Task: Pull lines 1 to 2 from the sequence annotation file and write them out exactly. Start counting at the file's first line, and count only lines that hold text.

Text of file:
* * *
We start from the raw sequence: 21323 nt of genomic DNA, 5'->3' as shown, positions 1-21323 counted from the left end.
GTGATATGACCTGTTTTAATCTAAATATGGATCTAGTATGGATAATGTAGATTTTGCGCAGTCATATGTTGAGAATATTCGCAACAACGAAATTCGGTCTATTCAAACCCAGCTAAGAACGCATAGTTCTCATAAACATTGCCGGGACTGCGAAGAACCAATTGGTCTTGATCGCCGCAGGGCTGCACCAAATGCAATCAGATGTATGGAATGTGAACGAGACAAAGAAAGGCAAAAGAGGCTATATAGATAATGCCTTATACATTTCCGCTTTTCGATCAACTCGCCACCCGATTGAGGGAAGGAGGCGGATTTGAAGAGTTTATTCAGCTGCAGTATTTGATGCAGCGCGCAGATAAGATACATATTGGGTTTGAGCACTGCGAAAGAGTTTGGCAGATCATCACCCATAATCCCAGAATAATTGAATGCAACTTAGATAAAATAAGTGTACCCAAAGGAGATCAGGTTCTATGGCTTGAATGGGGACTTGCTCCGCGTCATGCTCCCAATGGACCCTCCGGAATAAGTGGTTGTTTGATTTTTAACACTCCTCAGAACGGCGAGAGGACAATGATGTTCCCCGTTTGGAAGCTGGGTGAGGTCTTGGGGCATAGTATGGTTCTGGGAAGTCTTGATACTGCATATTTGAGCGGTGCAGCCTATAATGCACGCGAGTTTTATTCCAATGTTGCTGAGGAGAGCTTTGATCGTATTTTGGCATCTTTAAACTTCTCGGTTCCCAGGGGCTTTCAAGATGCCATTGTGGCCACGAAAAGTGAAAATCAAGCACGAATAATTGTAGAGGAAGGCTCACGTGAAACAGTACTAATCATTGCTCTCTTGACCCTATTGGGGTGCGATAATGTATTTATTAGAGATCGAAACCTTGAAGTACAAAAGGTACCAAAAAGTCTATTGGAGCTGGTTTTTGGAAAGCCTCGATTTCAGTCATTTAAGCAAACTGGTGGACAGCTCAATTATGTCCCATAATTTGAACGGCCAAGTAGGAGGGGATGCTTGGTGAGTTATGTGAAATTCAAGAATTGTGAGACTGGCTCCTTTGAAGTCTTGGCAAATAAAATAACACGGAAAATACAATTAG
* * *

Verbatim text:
We start from the raw sequence: 21323 nt of genomic DNA, 5'->3' as shown, positions 1-21323 counted from the left end.
GTGATATGACCTGTTTTAATCTAAATATGGATCTAGTATGGATAATGTAGATTTTGCGCAGTCATATGTTGAGAATATTCGCAACAACGAAATTCGGTCTATTCAAACCCAGCTAAGAACGCATAGTTCTCATAAACATTGCCGGGACTGCGAAGAACCAATTGGTCTTGATCGCCGCAGGGCTGCACCAAATGCAATCAGATGTATGGAATGTGAACGAGACAAAGAAAGGCAAAAGAGGCTATATAGATAATGCCTTATACATTTCCGCTTTTCGATCAACTCGCCACCCGATTGAGGGAAGGAGGCGGATTTGAAGAGTTTATTCAGCTGCAGTATTTGATGCAGCGCGCAGATAAGATACATATTGGGTTTGAGCACTGCGAAAGAGTTTGGCAGATCATCACCCATAATCCCAGAATAATTGAATGCAACTTAGATAAAATAAGTGTACCCAAAGGAGATCAGGTTCTATGGCTTGAATGGGGACTTGCTCCGCGTCATGCTCCCAATGGACCCTCCGGAATAAGTGGTTGTTTGATTTTTAACACTCCTCAGAACGGCGAGAGGACAATGATGTTCCCCGTTTGGAAGCTGGGTGAGGTCTTGGGGCATAGTATGGTTCTGGGAAGTCTTGATACTGCATATTTGAGCGGTGCAGCCTATAATGCACGCGAGTTTTATTCCAATGTTGCTGAGGAGAGCTTTGATCGTATTTTGGCATCTTTAAACTTCTCGGTTCCCAGGGGCTTTCAAGATGCCATTGTGGCCACGAAAAGTGAAAATCAAGCACGAATAATTGTAGAGGAAGGCTCACGTGAAACAGTACTAATCATTGCTCTCTTGACCCTATTGGGGTGCGATAATGTATTTATTAGAGATCGAAACCTTGAAGTACAAAAGGTACCAAAAAGTCTATTGGAGCTGGTTTTTGGAAAGCCTCGATTTCAGTCATTTAAGCAAACTGGTGGACAGCTCAATTATGTCCCATAATTTGAACGGCCAAGTAGGAGGGGATGCTTGGTGAGTTATGTGAAATTCAAGAATTGTGAGACTGGCTCCTTTGAAGTCTTGGCAAATAAAATAACACGGAAAATACAATTAG